- Porsche has released pricing for its 2024 718 Cayman and 718 Boxster lineups, and the whole range is noticeably more expensive than last year.
- Porsche appears to have shaken up the 718 offerings: the Cayman T and Boxster T are noticeably absent from the configurator.
- A new version of the Cayman and Boxster, labeled the Style Edition, spruces up the look of the 300-hp base models.
Pricing is now available for the 2024 Porsche 718 models, and each trim is considerably more expensive than the previous model year. Prices on most models, from the base 718 Cayman to the Boxster GTS 4.0, have increased by a relatively steep $5100. That figure pales in comparison to the top end of the lineup, where the Cayman GT4 RS tacks on an additional $13,100 for the new year, for a total of $163,650.
Looking at specific trims, the Cayman now starts at $69,950, while the S starts at $81,950 and the GTS 4.0 starts at $96,850. Those figures all rise by $2100 if you make the move to an equivalent Boxster spec. Pricing for the new Style Edition versions of the 718 remain MIA on the Porsche configurator, but they should be roughly in 718 T territory, somewhere between the base model and the S.
Not Serving the T
Speaking of the T, Porsche seems to have dropped the trim from its lineup in favor of the new Style Edition. Porsche’s laundry list of options has long allowed extensive customization to really personalize your vehicle. The Style Edition is a sort of cheat code with a specially selected set of visual upgrades, and the package ties things together quite nicely.
The standard version of the Style Edition adds black 20-inch wheels from the Boxster Spyder along with colored center crests and black sport tailpipes. It adds a heated steering wheel, floor mats with Chalk-colored stitching, Porsche crests embossed on the headrests, and illuminated side sills. If you’re willing to cough up a bit more cash, you can also add black or white hood stripes and side graphics that match with either black or white wheels.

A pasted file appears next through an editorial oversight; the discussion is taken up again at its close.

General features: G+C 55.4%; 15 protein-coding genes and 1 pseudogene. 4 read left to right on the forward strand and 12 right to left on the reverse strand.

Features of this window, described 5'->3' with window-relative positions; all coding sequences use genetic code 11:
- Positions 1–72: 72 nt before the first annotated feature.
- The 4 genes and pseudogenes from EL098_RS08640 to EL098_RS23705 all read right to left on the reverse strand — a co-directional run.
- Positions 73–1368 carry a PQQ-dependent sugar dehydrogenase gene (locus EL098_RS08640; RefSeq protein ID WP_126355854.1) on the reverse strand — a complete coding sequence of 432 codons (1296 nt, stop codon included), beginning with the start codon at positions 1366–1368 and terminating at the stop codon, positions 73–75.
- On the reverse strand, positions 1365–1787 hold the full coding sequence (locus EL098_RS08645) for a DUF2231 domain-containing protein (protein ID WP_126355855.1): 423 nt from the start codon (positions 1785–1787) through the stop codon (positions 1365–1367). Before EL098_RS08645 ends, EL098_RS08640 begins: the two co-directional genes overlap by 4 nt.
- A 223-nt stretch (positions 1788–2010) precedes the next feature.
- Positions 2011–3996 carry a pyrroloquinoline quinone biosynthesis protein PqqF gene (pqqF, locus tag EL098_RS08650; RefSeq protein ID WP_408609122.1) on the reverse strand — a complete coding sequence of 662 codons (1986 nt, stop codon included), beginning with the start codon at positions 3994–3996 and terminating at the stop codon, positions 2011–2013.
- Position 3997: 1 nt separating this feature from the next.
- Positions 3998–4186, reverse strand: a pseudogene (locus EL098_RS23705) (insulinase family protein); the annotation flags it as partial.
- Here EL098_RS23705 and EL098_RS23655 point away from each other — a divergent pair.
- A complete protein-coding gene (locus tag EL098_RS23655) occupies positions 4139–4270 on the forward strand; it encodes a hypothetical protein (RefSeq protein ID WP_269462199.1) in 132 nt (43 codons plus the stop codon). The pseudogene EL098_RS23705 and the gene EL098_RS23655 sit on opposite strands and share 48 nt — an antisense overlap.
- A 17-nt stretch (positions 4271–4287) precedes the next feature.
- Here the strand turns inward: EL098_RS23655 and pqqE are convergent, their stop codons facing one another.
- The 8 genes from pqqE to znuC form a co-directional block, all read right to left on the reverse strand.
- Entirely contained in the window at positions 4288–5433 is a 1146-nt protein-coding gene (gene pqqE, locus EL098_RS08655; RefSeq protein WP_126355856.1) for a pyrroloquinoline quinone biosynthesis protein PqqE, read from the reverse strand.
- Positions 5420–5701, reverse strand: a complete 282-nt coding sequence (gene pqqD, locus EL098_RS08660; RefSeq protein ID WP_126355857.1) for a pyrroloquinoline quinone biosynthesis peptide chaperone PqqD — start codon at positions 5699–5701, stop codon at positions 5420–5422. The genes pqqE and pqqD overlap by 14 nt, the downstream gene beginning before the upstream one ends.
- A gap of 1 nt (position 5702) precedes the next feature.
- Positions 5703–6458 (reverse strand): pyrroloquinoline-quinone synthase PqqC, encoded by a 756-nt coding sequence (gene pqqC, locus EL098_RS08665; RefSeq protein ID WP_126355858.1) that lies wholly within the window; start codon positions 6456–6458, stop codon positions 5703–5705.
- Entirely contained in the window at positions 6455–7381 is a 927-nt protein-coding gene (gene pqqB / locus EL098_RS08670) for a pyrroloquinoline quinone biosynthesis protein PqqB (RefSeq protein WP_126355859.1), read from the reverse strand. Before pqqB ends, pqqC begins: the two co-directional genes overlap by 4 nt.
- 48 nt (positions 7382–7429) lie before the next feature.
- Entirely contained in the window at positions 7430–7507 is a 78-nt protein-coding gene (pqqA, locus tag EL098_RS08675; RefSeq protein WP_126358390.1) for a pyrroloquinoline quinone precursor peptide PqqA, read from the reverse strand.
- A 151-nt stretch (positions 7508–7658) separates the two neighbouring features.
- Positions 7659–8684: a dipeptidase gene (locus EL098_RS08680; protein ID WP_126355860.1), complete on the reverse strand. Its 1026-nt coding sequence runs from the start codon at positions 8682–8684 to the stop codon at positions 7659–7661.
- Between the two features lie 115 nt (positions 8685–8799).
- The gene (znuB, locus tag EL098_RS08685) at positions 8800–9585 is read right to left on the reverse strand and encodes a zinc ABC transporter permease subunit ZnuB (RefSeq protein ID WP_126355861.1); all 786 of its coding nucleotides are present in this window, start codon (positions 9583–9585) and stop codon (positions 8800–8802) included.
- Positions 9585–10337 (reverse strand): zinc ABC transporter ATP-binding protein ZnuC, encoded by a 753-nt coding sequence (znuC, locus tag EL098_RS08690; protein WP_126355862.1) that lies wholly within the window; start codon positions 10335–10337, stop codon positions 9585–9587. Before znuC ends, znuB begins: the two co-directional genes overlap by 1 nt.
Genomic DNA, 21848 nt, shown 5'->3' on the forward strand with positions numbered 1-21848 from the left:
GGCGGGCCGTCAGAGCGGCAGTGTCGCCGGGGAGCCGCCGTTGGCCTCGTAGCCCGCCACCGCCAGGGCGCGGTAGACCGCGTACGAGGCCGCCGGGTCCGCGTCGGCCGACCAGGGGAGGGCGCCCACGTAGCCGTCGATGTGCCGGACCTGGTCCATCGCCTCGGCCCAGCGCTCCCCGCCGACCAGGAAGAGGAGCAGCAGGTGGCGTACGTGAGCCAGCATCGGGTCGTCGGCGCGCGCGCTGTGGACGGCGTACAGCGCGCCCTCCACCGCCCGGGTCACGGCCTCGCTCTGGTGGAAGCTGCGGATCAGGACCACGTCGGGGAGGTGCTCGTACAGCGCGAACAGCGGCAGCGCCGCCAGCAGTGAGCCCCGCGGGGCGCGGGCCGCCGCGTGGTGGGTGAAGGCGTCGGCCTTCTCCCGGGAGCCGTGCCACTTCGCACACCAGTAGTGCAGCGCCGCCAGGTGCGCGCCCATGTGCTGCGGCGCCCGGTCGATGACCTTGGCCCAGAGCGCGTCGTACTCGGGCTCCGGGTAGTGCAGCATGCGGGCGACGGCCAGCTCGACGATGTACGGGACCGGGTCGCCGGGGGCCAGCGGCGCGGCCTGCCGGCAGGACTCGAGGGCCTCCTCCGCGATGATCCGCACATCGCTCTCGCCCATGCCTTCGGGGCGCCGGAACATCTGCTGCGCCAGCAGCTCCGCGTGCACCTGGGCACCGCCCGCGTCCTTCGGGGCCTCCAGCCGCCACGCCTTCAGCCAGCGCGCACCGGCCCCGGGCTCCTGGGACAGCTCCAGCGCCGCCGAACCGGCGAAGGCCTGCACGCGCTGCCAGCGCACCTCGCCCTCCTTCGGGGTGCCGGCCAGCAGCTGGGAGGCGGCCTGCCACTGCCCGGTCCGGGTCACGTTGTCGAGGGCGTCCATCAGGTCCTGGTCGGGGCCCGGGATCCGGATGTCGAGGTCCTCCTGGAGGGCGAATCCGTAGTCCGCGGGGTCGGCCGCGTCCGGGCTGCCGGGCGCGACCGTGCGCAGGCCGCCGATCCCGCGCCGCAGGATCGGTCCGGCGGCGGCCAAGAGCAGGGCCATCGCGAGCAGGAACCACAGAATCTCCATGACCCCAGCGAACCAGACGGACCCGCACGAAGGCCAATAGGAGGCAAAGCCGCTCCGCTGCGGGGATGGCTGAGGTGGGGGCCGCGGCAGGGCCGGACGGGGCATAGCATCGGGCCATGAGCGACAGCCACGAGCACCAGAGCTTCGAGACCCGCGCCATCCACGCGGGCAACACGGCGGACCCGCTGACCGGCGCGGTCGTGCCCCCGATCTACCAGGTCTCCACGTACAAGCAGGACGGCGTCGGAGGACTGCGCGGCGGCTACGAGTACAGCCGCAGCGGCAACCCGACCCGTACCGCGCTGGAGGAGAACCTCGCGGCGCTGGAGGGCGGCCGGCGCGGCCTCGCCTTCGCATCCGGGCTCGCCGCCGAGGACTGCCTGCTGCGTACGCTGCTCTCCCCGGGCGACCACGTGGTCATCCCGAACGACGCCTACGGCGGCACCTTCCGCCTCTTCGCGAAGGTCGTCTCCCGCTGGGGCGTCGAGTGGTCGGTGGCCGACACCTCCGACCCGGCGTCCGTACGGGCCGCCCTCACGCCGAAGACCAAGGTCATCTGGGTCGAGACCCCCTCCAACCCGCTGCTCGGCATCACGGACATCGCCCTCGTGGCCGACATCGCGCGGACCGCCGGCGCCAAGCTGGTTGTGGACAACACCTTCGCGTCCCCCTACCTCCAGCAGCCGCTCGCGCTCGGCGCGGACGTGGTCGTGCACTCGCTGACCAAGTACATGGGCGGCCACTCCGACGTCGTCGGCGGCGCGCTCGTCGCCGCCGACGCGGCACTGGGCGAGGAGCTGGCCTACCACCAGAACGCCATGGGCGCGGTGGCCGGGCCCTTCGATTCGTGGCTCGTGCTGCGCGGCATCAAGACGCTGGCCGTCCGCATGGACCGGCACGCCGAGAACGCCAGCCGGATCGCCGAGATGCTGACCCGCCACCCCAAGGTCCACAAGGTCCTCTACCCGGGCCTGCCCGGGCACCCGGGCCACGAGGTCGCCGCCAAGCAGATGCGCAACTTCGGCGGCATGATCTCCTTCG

The 718 comes with three distinct, and all extremely capable, engine configurations. The entry-level version comes equipped with a 300-hp turbocharged 2.0-liter flat-four. The S variant steps up to a turbo 2.5-liter flat-four with 350 horses. The GTS 4.0 ups the cylinder count to six and the horsepower count to 394.
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Associate News Editor
Jack Fitzgerald’s love for cars stems from his as yet unshakable addiction to Formula 1.
After a brief stint as a detailer for a local dealership group in college, he knew he needed a more permanent way to drive all the new cars he couldn’t afford and decided to pursue a career in auto writing. By hounding his college professors at the University of Wisconsin-Milwaukee, he was able to travel Wisconsin seeking out stories in the auto world before landing his dream job at Car and Driver. His new goal is to delay the inevitable demise of his 2010 Volkswagen Golf.